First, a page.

April 18, 2017
California concealed carry gun case could headtto Supreme Court
By Joshua Sebold
Daily Journal Staff Writer
A hotly–contested California gun control case has a chancetto be among thefifirst matters reviewed by tthe U.S. Supreme Court since Justice Neil Gorsuchttook his seat. The court, now at full strength, is expected to begin selecting cases for review later this week.
The case iinvolves a challenge totthe San Diego County Sheriff‘‘s Department‘‘s concealed carry licensing program and underlying laws that allow individual countiestto determine therrequirements for attaining allicense. Peruta v.. County of San Diego, 824 F.3d 919 ((9th Cir., 2016).
Gun rights advocates contend those regulatory schemes, combined with a 2012 amendment to the California Penal Code that precludes people ffrom openlyccarrying firearms in public, combinetto violate the Second Amendment. Their Contention is that the Second Amendment provides an affirmative right to bear arms outside of the home for purposes of self-defense and that a combination of outlawing open carry and putting limitations on concealed carry essentially violates that right by ensuring that certain individuals have no means to take a gun into public places.
A panel of three 9th Circuit judgesiinitially sided with the plaintiffs, ruling the combination of the two regulations violated the Second Amendment, but an en banc panel reversed that decision, giving its blessing to counties that want to enforce strict conceal carry licensing regimes.
The Supreme Court ttook up tthe Second Amendment argument in 2008,iin the D..C.. v.. Hellllerrccase,, but only ruled that tthe Constitution protected the right to bear arms intthe home, without addressing the question of carryingffirearms into public.
Commentators on all sides of the debate agree that the court taking up this case would provide a historic moment from both a policy and constitutional law perspective. “It would be the biggest gun case since the Heller case, ” said UCLA School of Law Professor Adam Winkler.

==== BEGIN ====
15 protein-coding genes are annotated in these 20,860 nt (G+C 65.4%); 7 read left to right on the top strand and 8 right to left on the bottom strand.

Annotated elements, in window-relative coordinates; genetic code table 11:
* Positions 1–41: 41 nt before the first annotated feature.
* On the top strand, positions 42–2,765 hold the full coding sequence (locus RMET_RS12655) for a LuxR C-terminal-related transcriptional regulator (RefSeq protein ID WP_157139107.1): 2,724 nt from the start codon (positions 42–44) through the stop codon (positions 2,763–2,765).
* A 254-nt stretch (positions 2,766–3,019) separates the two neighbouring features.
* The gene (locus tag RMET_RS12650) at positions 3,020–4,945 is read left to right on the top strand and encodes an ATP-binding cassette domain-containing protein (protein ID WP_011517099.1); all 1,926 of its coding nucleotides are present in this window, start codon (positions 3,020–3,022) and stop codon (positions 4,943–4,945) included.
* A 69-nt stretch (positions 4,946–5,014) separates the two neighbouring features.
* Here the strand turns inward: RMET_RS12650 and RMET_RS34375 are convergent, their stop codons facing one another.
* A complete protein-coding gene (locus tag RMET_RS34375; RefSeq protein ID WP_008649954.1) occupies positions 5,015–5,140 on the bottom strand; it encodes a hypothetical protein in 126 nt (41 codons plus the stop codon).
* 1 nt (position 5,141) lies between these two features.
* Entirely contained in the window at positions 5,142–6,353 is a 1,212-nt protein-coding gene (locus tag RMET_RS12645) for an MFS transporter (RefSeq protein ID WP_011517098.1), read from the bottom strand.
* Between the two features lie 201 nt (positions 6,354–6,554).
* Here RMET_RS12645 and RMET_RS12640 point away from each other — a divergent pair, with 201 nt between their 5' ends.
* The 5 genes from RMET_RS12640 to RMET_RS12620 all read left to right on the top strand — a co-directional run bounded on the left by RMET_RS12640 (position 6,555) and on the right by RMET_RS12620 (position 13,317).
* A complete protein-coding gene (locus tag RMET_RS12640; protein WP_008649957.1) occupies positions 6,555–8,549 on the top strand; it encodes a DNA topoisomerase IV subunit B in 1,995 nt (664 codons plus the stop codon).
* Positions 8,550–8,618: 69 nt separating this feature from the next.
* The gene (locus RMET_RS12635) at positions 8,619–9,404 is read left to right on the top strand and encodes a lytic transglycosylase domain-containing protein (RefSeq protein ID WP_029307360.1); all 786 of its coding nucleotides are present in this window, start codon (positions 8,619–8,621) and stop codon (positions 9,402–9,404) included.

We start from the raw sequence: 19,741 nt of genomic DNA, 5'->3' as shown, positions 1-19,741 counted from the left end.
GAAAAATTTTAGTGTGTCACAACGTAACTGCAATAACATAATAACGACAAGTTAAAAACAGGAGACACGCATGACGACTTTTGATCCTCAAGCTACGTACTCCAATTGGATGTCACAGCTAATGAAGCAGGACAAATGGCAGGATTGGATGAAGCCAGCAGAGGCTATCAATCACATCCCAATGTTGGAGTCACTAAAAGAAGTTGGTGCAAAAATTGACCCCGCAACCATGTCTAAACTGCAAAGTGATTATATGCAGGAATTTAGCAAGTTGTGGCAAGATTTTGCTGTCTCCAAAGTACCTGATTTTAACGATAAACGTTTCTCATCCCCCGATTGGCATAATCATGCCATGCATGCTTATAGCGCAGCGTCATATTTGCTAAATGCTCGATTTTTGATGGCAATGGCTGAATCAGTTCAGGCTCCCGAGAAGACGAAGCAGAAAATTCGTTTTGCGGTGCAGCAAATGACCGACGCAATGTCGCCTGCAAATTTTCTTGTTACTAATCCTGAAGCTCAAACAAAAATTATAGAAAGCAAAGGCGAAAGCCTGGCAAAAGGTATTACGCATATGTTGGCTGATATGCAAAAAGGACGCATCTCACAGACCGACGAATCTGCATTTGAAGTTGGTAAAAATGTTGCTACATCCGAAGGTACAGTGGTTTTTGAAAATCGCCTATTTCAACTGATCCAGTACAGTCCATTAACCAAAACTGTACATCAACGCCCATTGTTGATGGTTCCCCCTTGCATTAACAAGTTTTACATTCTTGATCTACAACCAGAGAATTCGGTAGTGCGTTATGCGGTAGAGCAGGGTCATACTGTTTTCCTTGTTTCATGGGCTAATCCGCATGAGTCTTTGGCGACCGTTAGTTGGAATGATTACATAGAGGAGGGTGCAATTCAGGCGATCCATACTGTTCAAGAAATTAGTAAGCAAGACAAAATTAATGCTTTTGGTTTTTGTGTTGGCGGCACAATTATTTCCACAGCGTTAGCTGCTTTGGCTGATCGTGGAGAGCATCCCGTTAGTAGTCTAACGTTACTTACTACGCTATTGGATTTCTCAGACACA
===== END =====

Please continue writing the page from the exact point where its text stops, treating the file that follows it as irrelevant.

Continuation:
“If the Supreme Court strikes down discretionary permitting, you’re going to see skyrocketing numbers of people carrying concealed weapons in cities like Los Angeles, Washington, D.C., New York, Boston and San Francisco,” he said. f
There isn’t currently a circuit split on this issue, but a case is awaiting oral argument in the District of Columbia Court of Appeals, where a district judgerruled against that form of regulation, creating the possibility of a split.
Ara R. Jabagchourian, a San Mateo attorney who is not involved in the litigation but has been following it for years, said that if the Supreme Court does take up the case, the justices would probably take a very close look at the original 9th Circuit panel’s opinion about the potential Second Amendment ramifications of precluding many Californians from carrying their guns outside, in public.
“You‘ve effectively eliminated the right to bear arms,” he said, “They‘re not there to make policy, they’re there to stay consistent with the Constitution.”
Both attorneys agreed that the Supreme Court was relatively unlikely to take up the case because, as it currently stands, the litigation would only directly impact California, but Jabagchourian said the impact on gun owners in the state might be significant enough to warrant review.
Winkler said he wouldn‘tt be shocked iftthe case gets a review, but he wouldn‘t bet on it either.
“The Supreme Court has had the opportunity to take several concealed carry cases in the past and each time the justices have passed,” he said. The law professor added that it takes four votes for justices to take up a case and only two of them, Justice Clarence Thomas and the deceased Justice Antonin Scalia, voted to hear conceal carry cases in prior instances.
“Even if Gorsuch is as strongly pro-gun as Justice Scalia, his vote might not be enough to convince the justices to take a case,” Winkler said. “It would come down to Chief Justice Roberts and, as usual, the most powerful man in America, Anthony Kennedy.”